Add To Favorites
With a few simple materials, students can improve their fine motor skills and make beautiful snowflakes experimenting with lines, positive and negative space, and the concept of hot and cool colors.
In a large group, have students brainstorm what they know about snowflakes (they are frozen water, no two look alike, etc.).
Explain how drawings of snowflakes are usually composed of different types of lines. Ask students to name some of the types of lines they know (short, long, curved, straight, thick, narrow, etc.) Challenge students to draw as many types of lines as they can in two minutes on a scrap piece of paper. Have students share their ideas for lines in small groups.
Hand each student a plastic bowl or small plate (they can be recycled) and a set of Crayola® Dry-Erase markers. Explain how colors can be grouped in many different ways (primary or secondary, complimentary, hot or cool). Ask students what group of colors they think would be good for making snowflakes. They should answer cool.
Let students color the entire inside of the plate or bowl with cool colors using the dry-erase markers. Talk about how you are creating a negative space that will be the back or their snowflake.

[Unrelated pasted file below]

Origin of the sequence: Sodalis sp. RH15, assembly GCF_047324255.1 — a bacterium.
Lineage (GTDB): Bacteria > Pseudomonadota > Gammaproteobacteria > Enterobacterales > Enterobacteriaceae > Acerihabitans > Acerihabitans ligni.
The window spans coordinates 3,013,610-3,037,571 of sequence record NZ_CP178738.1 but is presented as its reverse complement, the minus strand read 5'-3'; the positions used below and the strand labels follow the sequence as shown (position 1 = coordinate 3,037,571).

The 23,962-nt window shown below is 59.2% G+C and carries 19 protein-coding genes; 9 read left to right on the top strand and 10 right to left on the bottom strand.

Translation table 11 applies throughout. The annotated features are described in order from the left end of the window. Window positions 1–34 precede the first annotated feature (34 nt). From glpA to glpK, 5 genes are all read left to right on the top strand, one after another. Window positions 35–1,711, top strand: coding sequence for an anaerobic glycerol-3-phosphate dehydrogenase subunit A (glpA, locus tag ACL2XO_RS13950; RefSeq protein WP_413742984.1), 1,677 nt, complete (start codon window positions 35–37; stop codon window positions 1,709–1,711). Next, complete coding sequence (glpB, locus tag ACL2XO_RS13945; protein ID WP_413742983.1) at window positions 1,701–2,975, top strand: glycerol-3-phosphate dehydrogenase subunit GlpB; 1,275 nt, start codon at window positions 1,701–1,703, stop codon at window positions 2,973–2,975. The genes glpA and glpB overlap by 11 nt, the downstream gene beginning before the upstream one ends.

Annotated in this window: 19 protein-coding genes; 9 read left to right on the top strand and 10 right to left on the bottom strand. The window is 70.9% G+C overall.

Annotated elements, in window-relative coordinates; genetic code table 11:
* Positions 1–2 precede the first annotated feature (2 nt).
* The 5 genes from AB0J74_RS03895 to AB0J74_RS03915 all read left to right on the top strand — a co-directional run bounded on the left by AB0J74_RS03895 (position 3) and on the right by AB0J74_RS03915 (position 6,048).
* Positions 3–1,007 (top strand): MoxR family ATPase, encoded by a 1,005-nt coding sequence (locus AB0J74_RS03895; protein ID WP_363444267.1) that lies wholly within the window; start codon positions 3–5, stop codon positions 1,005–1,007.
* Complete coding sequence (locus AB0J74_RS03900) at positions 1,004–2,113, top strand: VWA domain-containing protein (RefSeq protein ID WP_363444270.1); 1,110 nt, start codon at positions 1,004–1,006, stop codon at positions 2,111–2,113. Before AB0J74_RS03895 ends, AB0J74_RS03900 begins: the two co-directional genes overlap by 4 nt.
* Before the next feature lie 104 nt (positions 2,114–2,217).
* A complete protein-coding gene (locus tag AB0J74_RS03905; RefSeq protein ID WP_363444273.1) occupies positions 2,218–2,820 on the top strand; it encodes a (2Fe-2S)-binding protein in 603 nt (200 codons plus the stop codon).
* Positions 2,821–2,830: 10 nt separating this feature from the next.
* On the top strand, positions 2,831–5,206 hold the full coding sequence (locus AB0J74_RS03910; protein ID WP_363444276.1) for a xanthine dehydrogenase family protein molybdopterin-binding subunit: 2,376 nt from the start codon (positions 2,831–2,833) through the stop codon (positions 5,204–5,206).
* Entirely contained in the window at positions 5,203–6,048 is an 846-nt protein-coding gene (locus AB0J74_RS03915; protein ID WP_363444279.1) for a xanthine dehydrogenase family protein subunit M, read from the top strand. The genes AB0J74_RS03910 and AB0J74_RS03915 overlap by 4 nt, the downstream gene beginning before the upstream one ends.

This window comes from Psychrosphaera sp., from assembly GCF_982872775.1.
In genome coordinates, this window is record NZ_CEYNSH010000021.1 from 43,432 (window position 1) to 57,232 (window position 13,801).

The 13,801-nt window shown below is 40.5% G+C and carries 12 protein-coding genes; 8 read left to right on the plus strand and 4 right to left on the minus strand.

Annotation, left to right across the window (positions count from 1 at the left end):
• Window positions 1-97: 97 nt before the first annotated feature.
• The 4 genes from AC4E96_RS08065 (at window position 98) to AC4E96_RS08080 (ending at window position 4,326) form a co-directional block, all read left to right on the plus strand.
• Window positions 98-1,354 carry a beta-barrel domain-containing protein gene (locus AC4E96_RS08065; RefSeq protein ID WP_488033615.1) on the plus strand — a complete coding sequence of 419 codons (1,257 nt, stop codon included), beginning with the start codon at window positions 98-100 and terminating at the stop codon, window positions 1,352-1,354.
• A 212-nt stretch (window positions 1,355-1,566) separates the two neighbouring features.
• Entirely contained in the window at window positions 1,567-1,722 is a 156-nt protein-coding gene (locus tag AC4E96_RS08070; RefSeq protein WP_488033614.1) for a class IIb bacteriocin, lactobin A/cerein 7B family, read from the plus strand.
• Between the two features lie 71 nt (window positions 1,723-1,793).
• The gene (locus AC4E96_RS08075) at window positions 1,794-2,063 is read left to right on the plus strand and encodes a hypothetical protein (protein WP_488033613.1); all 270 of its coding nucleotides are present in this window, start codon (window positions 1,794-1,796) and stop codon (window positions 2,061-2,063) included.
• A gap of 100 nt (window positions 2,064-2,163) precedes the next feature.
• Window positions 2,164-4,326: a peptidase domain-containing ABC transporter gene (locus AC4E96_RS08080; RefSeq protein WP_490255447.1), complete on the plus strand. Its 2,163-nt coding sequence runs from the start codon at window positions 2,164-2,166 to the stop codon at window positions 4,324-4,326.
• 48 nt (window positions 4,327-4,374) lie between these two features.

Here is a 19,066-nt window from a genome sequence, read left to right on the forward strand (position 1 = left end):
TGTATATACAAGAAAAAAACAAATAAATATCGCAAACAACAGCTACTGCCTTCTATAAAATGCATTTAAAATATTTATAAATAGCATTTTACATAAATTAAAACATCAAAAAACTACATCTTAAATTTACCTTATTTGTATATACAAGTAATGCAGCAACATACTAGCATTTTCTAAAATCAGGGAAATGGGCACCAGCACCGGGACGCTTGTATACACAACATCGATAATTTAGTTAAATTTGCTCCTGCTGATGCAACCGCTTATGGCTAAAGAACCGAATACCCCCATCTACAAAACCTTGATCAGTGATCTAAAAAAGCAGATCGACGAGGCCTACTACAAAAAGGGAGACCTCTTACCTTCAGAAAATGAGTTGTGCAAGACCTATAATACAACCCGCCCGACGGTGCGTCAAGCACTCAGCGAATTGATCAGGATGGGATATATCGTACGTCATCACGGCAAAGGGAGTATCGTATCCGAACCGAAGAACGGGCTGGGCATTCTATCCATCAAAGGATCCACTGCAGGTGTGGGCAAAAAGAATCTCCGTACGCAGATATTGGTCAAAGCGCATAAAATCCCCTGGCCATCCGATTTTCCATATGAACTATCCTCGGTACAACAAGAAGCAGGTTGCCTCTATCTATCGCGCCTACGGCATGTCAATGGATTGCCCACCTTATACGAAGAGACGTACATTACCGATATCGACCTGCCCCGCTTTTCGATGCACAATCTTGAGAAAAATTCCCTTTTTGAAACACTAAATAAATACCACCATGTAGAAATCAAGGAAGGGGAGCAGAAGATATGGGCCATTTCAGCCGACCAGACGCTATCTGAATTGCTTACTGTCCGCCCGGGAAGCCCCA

Provide students with cotton swabs to erase lines on their plates or bowls to create the positive space element of their snowflakes. If they make mistakes, they can color in the area and start again. Depending on the age of your students and background knowledge, you can challenge students to create snowflakes dividing the plate into different fractions, using only certain types or number of lines, having no two snowflakes in the class looks alike, etc.
When their drawings are complete, cut away sections of the plastic bowl or plate’s rim to obtain a fancy edge.
Display the snowstorm of snowflakes on your classroom door or bulletin board.
Explore how Lane Smith’s illustrations contribute to the mood created by the words of Jon Scieszka in their book, The Ma
Add To Favorites
Engage your students in deep understanding of ratio & proportion without them even knowing! Use the children’s book “Chu
Introduce, or refresh, the concepts of 3-dimensional shapes and volume with your students. Investigate Joel Shapiro’s us
Introduce, or refresh, the concept of surface area to your students with an investigation into the Joel Shapiro “Untitle
Use Crayola® MiniStampers and Markers to create patterned designs similar to traditional Ashanti Adinkra cloth.
How in this media rich era can we use students’ creative energy to develop original songs and visual posters that captur
Watch a garden of Fibonacci flowers spring to life in the classroom as students discover a mathematical pattern in natur
Focus on historic achievements and positive role models with this collaborative monument making project.